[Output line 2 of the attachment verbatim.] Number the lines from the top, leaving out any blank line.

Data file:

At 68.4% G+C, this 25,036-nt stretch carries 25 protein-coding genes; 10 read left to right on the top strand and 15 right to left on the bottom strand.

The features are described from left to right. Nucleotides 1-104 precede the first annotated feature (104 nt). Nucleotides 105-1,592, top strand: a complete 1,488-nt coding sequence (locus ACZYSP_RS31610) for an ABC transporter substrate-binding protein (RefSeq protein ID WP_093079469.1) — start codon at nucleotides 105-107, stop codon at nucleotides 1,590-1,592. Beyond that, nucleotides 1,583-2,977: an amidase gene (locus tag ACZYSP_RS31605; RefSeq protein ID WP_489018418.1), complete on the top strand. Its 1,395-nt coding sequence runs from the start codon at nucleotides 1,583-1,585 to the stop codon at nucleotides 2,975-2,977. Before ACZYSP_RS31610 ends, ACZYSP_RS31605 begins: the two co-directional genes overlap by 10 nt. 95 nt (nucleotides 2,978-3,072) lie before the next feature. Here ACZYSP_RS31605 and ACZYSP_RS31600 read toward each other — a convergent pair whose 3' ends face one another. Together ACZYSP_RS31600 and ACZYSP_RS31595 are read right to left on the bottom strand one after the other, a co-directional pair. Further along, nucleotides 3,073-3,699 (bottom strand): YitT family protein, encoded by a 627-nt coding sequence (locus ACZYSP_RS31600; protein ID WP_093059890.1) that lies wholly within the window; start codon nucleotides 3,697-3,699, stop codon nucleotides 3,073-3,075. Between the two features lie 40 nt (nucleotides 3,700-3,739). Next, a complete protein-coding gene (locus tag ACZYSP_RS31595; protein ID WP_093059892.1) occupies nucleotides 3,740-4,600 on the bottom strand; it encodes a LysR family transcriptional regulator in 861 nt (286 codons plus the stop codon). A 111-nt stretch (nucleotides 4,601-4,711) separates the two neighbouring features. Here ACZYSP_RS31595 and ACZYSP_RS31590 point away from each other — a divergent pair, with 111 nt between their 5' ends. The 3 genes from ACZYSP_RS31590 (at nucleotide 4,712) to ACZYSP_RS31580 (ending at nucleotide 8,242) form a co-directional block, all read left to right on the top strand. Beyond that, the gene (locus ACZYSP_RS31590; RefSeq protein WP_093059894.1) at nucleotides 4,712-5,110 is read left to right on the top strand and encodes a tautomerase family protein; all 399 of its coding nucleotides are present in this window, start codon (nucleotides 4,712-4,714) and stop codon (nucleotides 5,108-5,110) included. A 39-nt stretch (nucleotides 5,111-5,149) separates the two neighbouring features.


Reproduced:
The features are described from left to right. Nucleotides 1-104 precede the first annotated feature (104 nt). Nucleotides 105-1,592, top strand: a complete 1,488-nt coding sequence (locus ACZYSP_RS31610) for an ABC transporter substrate-binding protein (RefSeq protein ID WP_093079469.1) — start codon at nucleotides 105-107, stop codon at nucleotides 1,590-1,592. Beyond that, nucleotides 1,583-2,977: an amidase gene (locus tag ACZYSP_RS31605; RefSeq protein ID WP_489018418.1), complete on the top strand. Its 1,395-nt coding sequence runs from the start codon at nucleotides 1,583-1,585 to the stop codon at nucleotides 2,975-2,977. Before ACZYSP_RS31610 ends, ACZYSP_RS31605 begins: the two co-directional genes overlap by 10 nt. 95 nt (nucleotides 2,978-3,072) lie before the next feature. Here ACZYSP_RS31605 and ACZYSP_RS31600 read toward each other — a convergent pair whose 3' ends face one another. Together ACZYSP_RS31600 and ACZYSP_RS31595 are read right to left on the bottom strand one after the other, a co-directional pair. Further along, nucleotides 3,073-3,699 (bottom strand): YitT family protein, encoded by a 627-nt coding sequence (locus ACZYSP_RS31600; protein ID WP_093059890.1) that lies wholly within the window; start codon nucleotides 3,697-3,699, stop codon nucleotides 3,073-3,075. Between the two features lie 40 nt (nucleotides 3,700-3,739). Next, a complete protein-coding gene (locus tag ACZYSP_RS31595; protein ID WP_093059892.1) occupies nucleotides 3,740-4,600 on the bottom strand; it encodes a LysR family transcriptional regulator in 861 nt (286 codons plus the stop codon). A 111-nt stretch (nucleotides 4,601-4,711) separates the two neighbouring features. Here ACZYSP_RS31595 and ACZYSP_RS31590 point away from each other — a divergent pair, with 111 nt between their 5' ends. The 3 genes from ACZYSP_RS31590 (at nucleotide 4,712) to ACZYSP_RS31580 (ending at nucleotide 8,242) form a co-directional block, all read left to right on the top strand. Beyond that, the gene (locus ACZYSP_RS31590; RefSeq protein WP_093059894.1) at nucleotides 4,712-5,110 is read left to right on the top strand and encodes a tautomerase family protein; all 399 of its coding nucleotides are present in this window, start codon (nucleotides 4,712-4,714) and stop codon (nucleotides 5,108-5,110) included. A 39-nt stretch (nucleotides 5,111-5,149) separates the two neighbouring features.